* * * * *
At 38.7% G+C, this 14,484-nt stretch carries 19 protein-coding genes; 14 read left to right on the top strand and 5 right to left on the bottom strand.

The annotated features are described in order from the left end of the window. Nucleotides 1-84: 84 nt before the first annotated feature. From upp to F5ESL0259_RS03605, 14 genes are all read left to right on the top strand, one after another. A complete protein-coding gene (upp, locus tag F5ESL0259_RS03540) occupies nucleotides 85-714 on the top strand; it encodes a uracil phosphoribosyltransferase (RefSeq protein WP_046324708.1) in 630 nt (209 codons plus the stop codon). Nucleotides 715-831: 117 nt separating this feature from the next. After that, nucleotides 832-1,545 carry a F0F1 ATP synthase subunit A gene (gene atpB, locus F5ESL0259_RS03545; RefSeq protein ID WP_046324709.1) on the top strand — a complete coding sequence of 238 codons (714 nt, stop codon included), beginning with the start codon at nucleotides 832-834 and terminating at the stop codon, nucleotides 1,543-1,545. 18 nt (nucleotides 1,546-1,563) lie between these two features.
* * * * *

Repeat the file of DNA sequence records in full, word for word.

At 38.7% G+C, this 14,484-nt stretch carries 19 protein-coding genes; 14 read left to right on the top strand and 5 right to left on the bottom strand.

The annotated features are described in order from the left end of the window. Nucleotides 1-84: 84 nt before the first annotated feature. From upp to F5ESL0259_RS03605, 14 genes are all read left to right on the top strand, one after another. A complete protein-coding gene (upp, locus tag F5ESL0259_RS03540) occupies nucleotides 85-714 on the top strand; it encodes a uracil phosphoribosyltransferase (RefSeq protein WP_046324708.1) in 630 nt (209 codons plus the stop codon). Nucleotides 715-831: 117 nt separating this feature from the next. After that, nucleotides 832-1,545 carry a F0F1 ATP synthase subunit A gene (gene atpB, locus F5ESL0259_RS03545; RefSeq protein ID WP_046324709.1) on the top strand — a complete coding sequence of 238 codons (714 nt, stop codon included), beginning with the start codon at nucleotides 832-834 and terminating at the stop codon, nucleotides 1,543-1,545. 18 nt (nucleotides 1,546-1,563) lie between these two features.